The Typhoon East of Northern Luzon has intensified as it entered the Philippine Area of Responsibility and was named "JUAN". At 4:00 a.m. today, Typhoon "JUAN" was located based on satellite and surface data at 1,140 km East of Northern Luzon (16.8°N 133.8°E) with maximum sustained winds of 140 kph near the center and gustiness of up to 170 kph. Forecast to move Northwest at 20 kph
There have been predictions of around 2 inches of rainfall per hour. One can't help remember how floodwaters caused by Pepeng has ravaged this part of the country
From the Inquirer:
Like Ondoy’s rain
Asked how much rain the typhoon could bring, Pagasa officer in charge Graciano Yumul Jr. said, “For now, probably like Ondoy’s.”
The deadliest typhoon to hit the country in recent years, Ondoy dumped 455 millimeters of rain in the Pagasa monitoring site in Quezon City in 24 hours on Sept. 26, 2009.
Science Secretary Mario Montejo said the strength of the new typhoon’s winds were comparable to that of Basyang, based on Friday’s satellite data.
“But this will have to be verified by the Doppler radars on Sunday afternoon,” Montejo said in a press briefing.
Pagasa has notified local governments of the typhoon’s possible path and strength so that they can prepare.
Officials have warned people not to in northern Luzon, especially in landslide-prone areas, starting Sunday morning.
The waters in eastern Luzon will become rough and dangerous to all kinds of vessels by then, Pagasa said. Fishermen and travelers were advised to stay inland over the weekend.
Montejo said Pagasa had been monitoring the dams in Luzon to prevent spills. “We want to see if we need to release water before the typhoon,” he said.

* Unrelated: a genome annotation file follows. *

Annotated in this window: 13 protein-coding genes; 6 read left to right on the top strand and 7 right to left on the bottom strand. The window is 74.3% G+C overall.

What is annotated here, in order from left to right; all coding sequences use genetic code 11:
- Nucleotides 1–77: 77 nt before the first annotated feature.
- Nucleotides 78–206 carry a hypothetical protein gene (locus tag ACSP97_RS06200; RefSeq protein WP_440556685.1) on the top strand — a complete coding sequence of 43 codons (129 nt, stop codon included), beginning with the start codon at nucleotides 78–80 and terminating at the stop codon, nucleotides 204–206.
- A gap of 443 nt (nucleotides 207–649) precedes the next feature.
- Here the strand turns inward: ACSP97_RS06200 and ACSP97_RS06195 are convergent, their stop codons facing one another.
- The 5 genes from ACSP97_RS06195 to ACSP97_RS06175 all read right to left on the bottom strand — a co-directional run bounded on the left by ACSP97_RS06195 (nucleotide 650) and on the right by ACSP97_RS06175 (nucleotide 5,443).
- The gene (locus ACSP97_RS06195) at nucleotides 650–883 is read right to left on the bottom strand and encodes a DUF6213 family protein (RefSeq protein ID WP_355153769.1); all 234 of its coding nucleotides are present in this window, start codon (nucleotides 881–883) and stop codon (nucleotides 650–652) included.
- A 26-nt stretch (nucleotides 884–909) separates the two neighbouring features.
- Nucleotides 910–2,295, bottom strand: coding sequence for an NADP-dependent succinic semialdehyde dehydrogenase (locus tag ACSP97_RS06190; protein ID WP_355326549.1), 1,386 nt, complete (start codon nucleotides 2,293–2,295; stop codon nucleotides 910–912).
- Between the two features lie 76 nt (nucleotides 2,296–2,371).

Pagasa said it would use its official twitter account, @dost_pagasa, to spread its public typhoon warnings to the masses. Yumul said the agency will post hourly updates on the twitter account.
Megi is the first major weather disturbance to confront the new Pagasa leadership since President Aquino sacked Pagasa administrator Dr. Prisco Nilo in August for being supposedly “way off the mark” in Pagasa’s forecast of the path of Basyang.
Even before the first effects of Megi could be felt, relief officials in some areas of Luzon have begun preparations to meet its possible onslaught.
Disaster councils of various coastal towns met on Friday to assess their evacuation plans and prepare quick reaction teams, said Chief Supt. Francisco Jose Villaroman, Cagayan Valley police director.
Mayor Ismael Tumaru of Aparri, Cagayan, placed rescue teams on standby for the weekend. “We went around [to find out] which barangay must be prioritized for evacuation and for relief goods,” he said.
The government also briefed villagers living near coastlines on protocols to be followed should the Cagayan River and the Babuyan Channel swell up.